Last season Kawasaki upped the ante in the traditional middleweight class with a long-stroke 636cc version of its Inline Four-powered Ninja ZX-6R ($11,699). The formula proved a winner—but this time the green bike lines up against a couple of bigger, newer machines—but are they faster?
Even though Kawasaki touts its 636-powered Ninja as an improved street mount, it continues to pay dividends on track. Like the other machines, the green bike feels svelte. Because it shares the same type of four-cylinder architecture as the Suzuki, ergonomics feel very similar, if not a pinch more assertive, which the majority of our testers preferred.
Since it employs the smallest engine size, it’s no surprise that it weighs the least too, 424 pounds ready-to-ride. That’s three pounds under the lightweight Suzuki, four less than the MV and 13 fewer than the 899.
The combination of a low rolling weight, along with its more modest, yet rider-friendly powerband is a recipe for success and the Kawasaki required the least amount of energy to ride quickly.
“It’s a very easy bike to ride fast,” thinks Neuer. “I felt like a hero riding that thing.”
“It’s a very easy bike to go fast on,” echoed Pridmore, who set his third-fastest time on the Ninja during Superpole (1’50.46)—only 0.03 of a second slower than the GSX-R750, but 0.8 second away from the substantially more powerful F3. “Very plush feel—doesn’t do anything wrong. It’s a great, great, not only street bike, but a great track bike.”
For comparison, the Ninja posted the second-fastest time for the author (1’53.14)—0.10 second ahead of his fast lap on the MV. But it trailed the more powerful Suzuki by 0.18 second. These times are even more impressive considering it is the only motorcycle not equipped with an electronic quickshifter. Though, to be fair, because of its plump mid-range and optimum gearing the Kawasaki’s gearbox was the one we had to work the least. But when we did, we were pleased by its precise feel between cogs; so much that it earned full points in the Drivetrain category.
(Top) Although the Ninja doesn’t come equipped with a quickshifter, its optimum gearing and crisp-shifting gearbox allowed it to rank higher than the models that had the extra electronics. (Center) The Ninja’s traction control system functions well but because of its smooth, linear powerband it doesn’t really need it on high-grip track/tires. (Below) The Ninja’s monobloc-style calipers from Nissin were rated superior to the Brembos on the other bikes.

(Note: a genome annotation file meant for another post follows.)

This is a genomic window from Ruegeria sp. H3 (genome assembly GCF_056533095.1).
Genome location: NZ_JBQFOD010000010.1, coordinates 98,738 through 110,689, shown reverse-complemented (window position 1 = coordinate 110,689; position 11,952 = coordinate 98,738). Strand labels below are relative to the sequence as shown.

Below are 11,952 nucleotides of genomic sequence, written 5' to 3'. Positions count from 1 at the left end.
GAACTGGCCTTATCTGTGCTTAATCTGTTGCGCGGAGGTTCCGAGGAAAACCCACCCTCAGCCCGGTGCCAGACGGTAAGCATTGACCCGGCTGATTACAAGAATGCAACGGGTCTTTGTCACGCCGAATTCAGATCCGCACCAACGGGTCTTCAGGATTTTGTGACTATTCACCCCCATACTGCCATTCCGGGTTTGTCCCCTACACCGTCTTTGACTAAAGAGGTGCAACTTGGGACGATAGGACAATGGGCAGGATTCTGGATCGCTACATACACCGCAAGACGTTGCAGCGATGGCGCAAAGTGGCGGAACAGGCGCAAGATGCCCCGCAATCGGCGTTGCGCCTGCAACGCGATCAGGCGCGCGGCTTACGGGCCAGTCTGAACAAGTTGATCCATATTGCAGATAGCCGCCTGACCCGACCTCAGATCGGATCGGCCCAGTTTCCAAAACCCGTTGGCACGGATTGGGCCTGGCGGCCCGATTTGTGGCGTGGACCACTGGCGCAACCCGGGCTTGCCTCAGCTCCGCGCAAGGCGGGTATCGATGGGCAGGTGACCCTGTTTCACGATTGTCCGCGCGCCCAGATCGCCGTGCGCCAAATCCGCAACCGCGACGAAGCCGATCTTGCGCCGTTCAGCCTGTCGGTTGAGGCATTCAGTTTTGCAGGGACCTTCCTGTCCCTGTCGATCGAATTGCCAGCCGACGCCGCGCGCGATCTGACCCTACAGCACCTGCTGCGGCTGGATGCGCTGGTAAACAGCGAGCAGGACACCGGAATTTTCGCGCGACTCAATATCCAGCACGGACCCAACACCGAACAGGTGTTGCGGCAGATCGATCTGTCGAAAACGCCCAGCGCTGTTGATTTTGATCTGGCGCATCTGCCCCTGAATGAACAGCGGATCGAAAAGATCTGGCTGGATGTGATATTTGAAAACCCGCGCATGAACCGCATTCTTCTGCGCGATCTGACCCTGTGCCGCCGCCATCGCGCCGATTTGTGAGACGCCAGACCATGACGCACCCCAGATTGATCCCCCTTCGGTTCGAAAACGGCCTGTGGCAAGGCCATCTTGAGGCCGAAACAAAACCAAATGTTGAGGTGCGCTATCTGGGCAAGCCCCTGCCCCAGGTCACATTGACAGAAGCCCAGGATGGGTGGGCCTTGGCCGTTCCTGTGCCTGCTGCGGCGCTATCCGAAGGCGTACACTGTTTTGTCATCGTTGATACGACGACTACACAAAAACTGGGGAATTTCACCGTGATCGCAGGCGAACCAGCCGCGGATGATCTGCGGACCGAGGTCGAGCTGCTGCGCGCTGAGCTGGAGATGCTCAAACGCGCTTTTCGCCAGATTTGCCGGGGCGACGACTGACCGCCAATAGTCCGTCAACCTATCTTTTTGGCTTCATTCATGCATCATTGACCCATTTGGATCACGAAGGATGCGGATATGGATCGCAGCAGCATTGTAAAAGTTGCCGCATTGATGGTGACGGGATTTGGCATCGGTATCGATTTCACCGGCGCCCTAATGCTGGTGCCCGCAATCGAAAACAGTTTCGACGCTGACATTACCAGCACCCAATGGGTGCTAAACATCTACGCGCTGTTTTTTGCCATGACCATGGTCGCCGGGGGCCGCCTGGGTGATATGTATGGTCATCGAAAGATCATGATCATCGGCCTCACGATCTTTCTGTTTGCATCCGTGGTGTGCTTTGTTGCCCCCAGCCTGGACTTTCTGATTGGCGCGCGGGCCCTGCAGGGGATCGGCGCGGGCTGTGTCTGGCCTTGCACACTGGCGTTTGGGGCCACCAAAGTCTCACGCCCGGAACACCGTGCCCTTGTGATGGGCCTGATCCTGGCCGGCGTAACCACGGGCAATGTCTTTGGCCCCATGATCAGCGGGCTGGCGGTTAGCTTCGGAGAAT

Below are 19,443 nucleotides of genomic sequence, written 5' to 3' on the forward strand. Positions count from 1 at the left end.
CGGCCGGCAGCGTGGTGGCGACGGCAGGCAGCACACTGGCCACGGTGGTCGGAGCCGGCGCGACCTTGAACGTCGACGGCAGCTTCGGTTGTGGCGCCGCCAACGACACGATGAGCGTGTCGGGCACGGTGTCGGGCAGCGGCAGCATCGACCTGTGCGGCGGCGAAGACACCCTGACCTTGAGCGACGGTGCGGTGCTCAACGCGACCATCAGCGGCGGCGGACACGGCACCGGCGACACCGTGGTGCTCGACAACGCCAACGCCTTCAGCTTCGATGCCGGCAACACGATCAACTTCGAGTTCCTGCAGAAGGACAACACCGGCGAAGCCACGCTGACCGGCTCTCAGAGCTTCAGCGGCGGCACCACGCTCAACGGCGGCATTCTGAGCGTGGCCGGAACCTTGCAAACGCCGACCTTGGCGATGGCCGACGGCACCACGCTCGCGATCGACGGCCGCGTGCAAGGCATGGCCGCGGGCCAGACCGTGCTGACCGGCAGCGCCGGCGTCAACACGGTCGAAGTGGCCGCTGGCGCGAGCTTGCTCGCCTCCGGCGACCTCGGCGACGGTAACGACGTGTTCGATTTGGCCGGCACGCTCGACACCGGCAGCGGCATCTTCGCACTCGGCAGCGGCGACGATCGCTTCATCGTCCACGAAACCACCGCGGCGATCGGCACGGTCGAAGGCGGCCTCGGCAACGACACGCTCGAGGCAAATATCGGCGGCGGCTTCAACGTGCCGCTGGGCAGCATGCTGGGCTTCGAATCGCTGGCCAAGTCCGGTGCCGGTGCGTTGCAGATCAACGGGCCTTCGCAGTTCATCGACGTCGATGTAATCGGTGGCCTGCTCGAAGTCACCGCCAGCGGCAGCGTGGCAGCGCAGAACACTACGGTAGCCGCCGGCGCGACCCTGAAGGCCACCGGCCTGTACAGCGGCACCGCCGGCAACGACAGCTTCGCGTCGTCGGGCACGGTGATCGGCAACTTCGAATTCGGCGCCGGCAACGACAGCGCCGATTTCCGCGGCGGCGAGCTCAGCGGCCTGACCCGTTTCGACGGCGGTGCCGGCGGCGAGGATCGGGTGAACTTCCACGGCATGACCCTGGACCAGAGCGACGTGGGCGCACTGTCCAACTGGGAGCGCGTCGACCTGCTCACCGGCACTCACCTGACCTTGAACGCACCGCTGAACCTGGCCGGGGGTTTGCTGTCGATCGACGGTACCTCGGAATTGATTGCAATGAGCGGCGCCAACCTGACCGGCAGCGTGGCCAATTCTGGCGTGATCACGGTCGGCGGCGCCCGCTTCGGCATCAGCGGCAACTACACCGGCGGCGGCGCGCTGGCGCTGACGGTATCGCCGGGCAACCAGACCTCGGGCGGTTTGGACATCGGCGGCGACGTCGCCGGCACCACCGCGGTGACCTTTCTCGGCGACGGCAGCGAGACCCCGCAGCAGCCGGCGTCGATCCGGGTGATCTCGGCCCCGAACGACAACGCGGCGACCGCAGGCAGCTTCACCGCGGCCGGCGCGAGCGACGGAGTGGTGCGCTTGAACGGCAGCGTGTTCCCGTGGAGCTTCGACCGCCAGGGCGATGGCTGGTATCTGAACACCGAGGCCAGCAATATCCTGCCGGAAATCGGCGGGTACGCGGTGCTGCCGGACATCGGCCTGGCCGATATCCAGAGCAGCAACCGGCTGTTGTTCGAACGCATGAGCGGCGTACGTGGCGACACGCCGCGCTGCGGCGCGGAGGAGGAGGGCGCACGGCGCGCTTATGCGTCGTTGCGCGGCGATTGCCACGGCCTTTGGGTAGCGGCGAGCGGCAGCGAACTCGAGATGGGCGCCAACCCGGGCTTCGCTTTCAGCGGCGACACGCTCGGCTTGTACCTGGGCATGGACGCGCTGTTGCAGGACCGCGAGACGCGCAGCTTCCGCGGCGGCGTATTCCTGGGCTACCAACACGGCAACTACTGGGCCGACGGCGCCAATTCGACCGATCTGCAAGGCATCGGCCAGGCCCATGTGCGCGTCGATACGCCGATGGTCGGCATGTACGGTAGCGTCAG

Although it weighs the least, the ZX wasn’t the most responsive during turn-in with it feeling close to the Suzuki, if not a hair sharper. Through the slower, second-gear right-left transition of Turns 8/9 the Kawasaki recorded the second-best flick rate behind the F3. However, in the faster third-gear Turn 11/12 switchback it tied the 899 for the slowest measurement.
“The Kawasaki was very similar in the way it changed directions to the Suzuki,” thought Neuer. “But there were a lot less mistakes for me on the Kawasaki. It’s just so good on the brakes and into the corner, I just felt like I was carrying more speed than the other bikes.”
In terms of corner speed, the ZX-6R was consistently quick through each of the three sectors. Sure, it wasn’t the fastest, but it wasn’t the slowest either. When averaged, it ranked 0.3 mph behind the class-leading F3 and GSX-R and 0.1 mph ahead of the Panigale.
Like the Suzuki, the chassis didn’t offer the sharp road feel of the European bikes. That could be the reason why it recorded the lowest maximum lean angle through the banked, right-hand bowl. The issue stems from Kawasaki’s decision to fit a more street-oriented fork, which while offering a crazy wide range of adjustment, it’s missing that firm precise-damping feel of the others. Hence the low score in this category, even though the front suspension didn’t do anything wrong, per-se.